Nascimento, Valeria

First name: 
Year of birth: 
Working period: 
1986 +

Valeria Nascimento is born in Brazil in  1962. She initially graduated with a degree in Architecture in 1985. This training helped her to cement her interest in the fusion between urban landscapes and natural forms. She was introduced to clay a year later and became fascinated by its multiple possibilities for expression and the development of ideas. She worked as a ceramic artist in Brazil through the 1990s, moved to southwest London in 1999. Valeria spent her childhood on a farm, giving rise to an affection and fascination with natural forms that inspires her delicate, whisper-thin, white ceramics. Each piece is made from dozens or hundreds of hand-formed ceramic shapes which are combined into small or large, wall-spanning works that take months to assemble.

Valeria Nascimento has created work for luxury brands such as Chanel, Wedgewood, Tiffany and Co's stores in London's Canary Wharf and Montreal, Canada, and for many interior designers. Her work hangs in Somerset House, and has appeared as part of exhibitions at London's V&A Museum and the Museo Historico Nacional in Río de Janeiro, Brazil.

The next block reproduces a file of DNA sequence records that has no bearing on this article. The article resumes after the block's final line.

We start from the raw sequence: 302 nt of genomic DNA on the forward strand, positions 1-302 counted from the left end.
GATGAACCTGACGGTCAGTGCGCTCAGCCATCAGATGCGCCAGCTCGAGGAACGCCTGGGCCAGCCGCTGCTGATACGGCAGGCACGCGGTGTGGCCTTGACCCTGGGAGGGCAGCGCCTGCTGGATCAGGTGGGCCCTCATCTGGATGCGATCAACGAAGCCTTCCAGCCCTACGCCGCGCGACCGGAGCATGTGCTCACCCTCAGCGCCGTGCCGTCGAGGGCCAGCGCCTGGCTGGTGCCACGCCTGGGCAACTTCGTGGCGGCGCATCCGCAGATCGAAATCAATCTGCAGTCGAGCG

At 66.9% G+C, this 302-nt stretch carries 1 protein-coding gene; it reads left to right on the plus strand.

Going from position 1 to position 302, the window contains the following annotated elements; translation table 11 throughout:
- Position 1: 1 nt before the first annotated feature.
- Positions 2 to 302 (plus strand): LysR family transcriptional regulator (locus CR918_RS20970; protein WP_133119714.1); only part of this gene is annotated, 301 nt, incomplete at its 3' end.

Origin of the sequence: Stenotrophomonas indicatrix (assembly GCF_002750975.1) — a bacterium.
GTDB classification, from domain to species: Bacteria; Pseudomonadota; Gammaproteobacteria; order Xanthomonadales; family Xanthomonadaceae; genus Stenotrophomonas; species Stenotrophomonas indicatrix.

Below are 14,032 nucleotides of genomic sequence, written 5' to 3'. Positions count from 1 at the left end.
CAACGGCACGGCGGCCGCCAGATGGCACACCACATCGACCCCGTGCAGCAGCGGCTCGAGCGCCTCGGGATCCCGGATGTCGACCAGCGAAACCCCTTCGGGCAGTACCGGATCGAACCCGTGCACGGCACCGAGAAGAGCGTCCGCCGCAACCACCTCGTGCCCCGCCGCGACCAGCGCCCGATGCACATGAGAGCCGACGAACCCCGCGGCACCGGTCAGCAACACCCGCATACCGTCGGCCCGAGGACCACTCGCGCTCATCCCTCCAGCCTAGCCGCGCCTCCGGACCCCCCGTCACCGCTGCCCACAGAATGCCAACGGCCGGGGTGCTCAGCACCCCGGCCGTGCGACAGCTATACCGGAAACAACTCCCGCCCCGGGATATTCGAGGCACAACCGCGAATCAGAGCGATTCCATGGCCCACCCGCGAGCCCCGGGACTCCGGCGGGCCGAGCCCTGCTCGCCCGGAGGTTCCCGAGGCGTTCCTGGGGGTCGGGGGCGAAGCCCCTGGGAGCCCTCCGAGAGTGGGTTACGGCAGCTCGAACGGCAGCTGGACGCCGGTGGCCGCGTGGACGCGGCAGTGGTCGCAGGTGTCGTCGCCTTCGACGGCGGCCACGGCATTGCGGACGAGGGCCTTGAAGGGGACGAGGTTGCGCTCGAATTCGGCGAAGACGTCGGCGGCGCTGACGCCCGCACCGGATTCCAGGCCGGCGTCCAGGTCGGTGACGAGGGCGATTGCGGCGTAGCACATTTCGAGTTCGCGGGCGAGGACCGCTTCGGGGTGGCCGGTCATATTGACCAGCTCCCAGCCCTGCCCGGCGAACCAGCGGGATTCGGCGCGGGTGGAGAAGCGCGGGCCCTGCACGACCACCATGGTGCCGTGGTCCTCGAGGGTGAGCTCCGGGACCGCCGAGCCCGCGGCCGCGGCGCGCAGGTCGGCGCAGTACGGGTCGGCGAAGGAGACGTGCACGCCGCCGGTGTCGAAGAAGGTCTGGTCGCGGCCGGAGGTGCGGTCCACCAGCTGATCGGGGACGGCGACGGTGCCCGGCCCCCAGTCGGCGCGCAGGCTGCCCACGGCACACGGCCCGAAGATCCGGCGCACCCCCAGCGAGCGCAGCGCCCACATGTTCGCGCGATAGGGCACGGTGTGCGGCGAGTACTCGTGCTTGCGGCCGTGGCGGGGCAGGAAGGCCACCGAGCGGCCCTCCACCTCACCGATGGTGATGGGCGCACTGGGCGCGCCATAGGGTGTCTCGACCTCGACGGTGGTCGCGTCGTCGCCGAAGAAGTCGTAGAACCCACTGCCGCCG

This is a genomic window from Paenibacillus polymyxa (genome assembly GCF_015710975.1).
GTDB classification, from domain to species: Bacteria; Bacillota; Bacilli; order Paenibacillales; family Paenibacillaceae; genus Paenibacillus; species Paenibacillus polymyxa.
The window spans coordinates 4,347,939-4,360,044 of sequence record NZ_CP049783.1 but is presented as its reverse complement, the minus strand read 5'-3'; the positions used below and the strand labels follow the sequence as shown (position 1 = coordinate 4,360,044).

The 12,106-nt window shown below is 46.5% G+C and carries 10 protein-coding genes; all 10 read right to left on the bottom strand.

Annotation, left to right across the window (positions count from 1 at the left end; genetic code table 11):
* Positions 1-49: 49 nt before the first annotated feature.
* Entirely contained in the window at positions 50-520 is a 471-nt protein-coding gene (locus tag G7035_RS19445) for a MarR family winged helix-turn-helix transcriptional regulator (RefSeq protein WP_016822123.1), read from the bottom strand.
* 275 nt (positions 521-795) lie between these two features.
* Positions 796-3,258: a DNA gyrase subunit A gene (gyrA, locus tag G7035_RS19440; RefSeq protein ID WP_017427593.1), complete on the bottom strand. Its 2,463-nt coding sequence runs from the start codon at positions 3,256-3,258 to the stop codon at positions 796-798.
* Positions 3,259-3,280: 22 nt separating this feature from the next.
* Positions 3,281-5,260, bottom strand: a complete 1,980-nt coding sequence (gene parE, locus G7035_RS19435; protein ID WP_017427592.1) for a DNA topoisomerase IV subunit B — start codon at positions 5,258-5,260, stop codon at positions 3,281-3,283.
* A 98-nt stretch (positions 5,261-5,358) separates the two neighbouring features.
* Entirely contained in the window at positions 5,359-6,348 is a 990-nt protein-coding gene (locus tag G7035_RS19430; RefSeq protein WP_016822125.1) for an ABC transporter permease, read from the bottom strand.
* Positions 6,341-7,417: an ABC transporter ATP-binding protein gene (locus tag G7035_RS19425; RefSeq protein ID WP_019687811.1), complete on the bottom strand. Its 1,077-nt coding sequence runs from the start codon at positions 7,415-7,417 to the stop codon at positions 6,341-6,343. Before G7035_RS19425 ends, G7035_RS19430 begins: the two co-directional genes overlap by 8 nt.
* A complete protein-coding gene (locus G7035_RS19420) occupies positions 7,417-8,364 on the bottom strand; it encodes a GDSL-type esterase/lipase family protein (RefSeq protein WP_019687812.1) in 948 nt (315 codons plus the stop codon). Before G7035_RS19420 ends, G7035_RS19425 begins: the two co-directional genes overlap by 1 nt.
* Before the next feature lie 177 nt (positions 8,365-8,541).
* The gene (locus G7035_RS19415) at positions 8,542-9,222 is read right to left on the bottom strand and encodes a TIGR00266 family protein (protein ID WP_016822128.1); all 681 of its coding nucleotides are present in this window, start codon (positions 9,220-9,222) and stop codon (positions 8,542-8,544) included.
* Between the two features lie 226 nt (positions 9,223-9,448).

Valeria Nascimento has been represented by the Woolff Gallery in London since 2007.

Visit the website of the artist:

Pictures: Valeria Nascimento, portrait 2015 (source House of Elemis); Valeria working on a porcelain installation (source Pinterest); square pieces in black and white (source Richard Rabel Interiors); 'Spiral' (source artisaway); round installation in white porcelain (source MAAK London); detail of this installation.

Work of the artist: 

"Her architectural training reappears through repetitive sequences and structures, where tiny individual hand-rolled cones are repeated for many metres, resembling coral reefs, sea anemones, tiny poppy flowers, leaves, petals, or pods. So thin as to resemble paper, their jagged edges and cool whiteness give the impression of hardness at first, but the creamy off-white and shadows cast inside the ceramic hollows instead give off a soft, comforting warmth – an effect put to good use for her wall commission for the cancer clinic at Barts Hospital" (text: